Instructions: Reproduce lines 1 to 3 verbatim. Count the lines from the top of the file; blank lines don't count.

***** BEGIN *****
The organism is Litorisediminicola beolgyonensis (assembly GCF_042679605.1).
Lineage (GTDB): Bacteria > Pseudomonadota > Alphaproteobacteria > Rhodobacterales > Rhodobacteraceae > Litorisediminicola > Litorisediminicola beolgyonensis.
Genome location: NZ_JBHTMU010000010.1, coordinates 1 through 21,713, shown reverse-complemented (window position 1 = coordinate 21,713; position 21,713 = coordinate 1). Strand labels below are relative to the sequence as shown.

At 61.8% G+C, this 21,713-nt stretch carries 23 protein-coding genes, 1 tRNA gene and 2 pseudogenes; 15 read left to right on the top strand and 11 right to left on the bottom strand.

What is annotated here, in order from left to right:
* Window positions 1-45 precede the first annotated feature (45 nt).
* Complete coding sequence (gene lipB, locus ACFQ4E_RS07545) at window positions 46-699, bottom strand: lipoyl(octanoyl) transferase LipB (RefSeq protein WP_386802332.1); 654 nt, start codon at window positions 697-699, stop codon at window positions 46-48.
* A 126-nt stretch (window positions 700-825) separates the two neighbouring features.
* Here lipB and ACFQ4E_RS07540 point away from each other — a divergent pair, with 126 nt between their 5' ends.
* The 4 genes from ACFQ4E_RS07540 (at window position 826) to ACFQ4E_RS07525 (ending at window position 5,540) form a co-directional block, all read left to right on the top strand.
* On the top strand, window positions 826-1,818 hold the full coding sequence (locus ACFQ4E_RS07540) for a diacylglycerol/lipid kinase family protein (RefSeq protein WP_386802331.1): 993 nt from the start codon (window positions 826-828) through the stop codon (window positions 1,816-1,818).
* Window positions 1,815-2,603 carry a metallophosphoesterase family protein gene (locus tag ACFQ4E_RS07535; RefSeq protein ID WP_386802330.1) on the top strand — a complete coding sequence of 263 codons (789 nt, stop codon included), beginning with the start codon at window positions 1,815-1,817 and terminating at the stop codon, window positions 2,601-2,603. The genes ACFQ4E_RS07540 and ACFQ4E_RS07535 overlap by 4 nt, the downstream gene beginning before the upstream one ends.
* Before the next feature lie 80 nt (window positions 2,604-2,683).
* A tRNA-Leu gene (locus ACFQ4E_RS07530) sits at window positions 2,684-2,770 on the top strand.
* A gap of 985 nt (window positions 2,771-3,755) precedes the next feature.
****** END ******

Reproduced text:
The organism is Litorisediminicola beolgyonensis (assembly GCF_042679605.1).
Lineage (GTDB): Bacteria > Pseudomonadota > Alphaproteobacteria > Rhodobacterales > Rhodobacteraceae > Litorisediminicola > Litorisediminicola beolgyonensis.
Genome location: NZ_JBHTMU010000010.1, coordinates 1 through 21,713, shown reverse-complemented (window position 1 = coordinate 21,713; position 21,713 = coordinate 1). Strand labels below are relative to the sequence as shown.